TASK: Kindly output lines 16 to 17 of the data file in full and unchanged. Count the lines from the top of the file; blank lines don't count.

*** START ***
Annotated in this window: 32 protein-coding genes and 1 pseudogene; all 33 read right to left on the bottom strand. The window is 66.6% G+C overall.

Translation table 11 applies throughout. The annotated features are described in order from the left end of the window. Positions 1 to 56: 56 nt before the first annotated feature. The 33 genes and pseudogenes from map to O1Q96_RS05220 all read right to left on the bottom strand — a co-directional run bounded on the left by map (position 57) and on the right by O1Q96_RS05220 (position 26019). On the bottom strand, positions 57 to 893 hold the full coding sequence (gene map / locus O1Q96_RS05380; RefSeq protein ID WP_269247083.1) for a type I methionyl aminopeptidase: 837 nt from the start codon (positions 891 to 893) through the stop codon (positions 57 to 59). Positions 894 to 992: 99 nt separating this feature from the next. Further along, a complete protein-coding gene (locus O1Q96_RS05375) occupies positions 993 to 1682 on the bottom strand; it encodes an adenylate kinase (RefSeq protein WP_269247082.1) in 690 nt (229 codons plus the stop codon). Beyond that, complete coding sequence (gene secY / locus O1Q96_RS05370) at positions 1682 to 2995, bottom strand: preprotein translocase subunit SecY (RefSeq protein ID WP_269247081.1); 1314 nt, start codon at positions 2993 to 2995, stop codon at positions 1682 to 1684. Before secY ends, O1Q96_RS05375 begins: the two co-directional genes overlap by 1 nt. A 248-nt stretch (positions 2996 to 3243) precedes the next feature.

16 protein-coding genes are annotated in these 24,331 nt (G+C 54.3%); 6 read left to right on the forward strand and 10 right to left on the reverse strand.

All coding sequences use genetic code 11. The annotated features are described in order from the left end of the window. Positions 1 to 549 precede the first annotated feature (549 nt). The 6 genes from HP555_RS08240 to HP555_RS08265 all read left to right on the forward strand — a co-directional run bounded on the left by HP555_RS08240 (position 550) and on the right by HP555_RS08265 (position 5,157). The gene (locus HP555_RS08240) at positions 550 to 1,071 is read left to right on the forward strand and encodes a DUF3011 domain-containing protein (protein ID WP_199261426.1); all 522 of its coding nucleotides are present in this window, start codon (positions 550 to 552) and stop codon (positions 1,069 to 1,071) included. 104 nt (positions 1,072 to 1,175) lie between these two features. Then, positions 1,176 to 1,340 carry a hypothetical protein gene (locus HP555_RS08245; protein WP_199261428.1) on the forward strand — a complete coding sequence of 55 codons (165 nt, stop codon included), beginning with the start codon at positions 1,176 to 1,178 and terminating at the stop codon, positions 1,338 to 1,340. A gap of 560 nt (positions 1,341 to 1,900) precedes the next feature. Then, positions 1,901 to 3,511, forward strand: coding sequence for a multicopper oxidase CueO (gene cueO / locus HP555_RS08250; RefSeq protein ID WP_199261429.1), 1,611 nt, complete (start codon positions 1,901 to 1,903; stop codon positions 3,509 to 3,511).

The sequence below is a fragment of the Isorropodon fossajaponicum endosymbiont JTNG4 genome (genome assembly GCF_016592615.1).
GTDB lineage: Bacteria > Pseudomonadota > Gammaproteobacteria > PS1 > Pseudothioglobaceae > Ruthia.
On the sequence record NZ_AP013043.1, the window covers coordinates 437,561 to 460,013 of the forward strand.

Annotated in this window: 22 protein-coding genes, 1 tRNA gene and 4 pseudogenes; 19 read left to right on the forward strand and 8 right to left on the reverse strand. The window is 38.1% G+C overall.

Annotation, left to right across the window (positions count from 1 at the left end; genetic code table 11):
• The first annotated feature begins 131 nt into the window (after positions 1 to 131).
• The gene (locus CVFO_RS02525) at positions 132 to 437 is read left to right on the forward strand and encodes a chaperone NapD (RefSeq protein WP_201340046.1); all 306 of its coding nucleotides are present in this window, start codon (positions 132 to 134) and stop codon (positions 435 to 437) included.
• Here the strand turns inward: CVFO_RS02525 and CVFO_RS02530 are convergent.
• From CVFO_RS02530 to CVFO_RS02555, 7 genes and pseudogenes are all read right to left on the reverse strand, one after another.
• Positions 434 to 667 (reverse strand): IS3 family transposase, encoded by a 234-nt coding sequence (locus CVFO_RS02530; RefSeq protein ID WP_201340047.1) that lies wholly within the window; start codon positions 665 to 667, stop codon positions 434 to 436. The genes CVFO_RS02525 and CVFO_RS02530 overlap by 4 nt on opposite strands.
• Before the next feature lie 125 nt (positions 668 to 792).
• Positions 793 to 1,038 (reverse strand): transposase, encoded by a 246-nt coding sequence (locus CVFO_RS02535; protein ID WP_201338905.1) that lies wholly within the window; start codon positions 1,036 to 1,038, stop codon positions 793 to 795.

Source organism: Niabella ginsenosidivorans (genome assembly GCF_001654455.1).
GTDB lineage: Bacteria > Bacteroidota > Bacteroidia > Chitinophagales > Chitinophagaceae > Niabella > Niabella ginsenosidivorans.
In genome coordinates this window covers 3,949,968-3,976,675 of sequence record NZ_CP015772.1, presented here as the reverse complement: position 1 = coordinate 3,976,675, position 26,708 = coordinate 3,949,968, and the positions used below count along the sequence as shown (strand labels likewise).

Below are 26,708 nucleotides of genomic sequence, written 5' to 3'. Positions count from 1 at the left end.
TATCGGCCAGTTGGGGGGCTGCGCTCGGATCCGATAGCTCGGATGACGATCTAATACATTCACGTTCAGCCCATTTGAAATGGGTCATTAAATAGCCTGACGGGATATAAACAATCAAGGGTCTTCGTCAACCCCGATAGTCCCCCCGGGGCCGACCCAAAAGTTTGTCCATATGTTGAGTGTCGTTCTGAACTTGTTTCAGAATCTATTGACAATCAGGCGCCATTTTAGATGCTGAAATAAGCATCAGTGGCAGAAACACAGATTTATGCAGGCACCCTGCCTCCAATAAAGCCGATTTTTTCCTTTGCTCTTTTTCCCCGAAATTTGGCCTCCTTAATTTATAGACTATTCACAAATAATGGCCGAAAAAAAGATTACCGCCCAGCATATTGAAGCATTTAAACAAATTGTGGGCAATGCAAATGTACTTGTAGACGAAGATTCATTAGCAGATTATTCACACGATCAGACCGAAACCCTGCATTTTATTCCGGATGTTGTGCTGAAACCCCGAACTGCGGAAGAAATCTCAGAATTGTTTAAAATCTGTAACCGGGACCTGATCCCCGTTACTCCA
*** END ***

• Positions 793 to 1,038 (reverse strand): transposase, encoded by a 246-nt coding sequence (locus CVFO_RS02535; protein ID WP_201338905.1) that lies wholly within the window; start codon positions 1,036 to 1,038, stop codon positions 793 to 795.

Source organism: Niabella ginsenosidivorans (genome assembly GCF_001654455.1).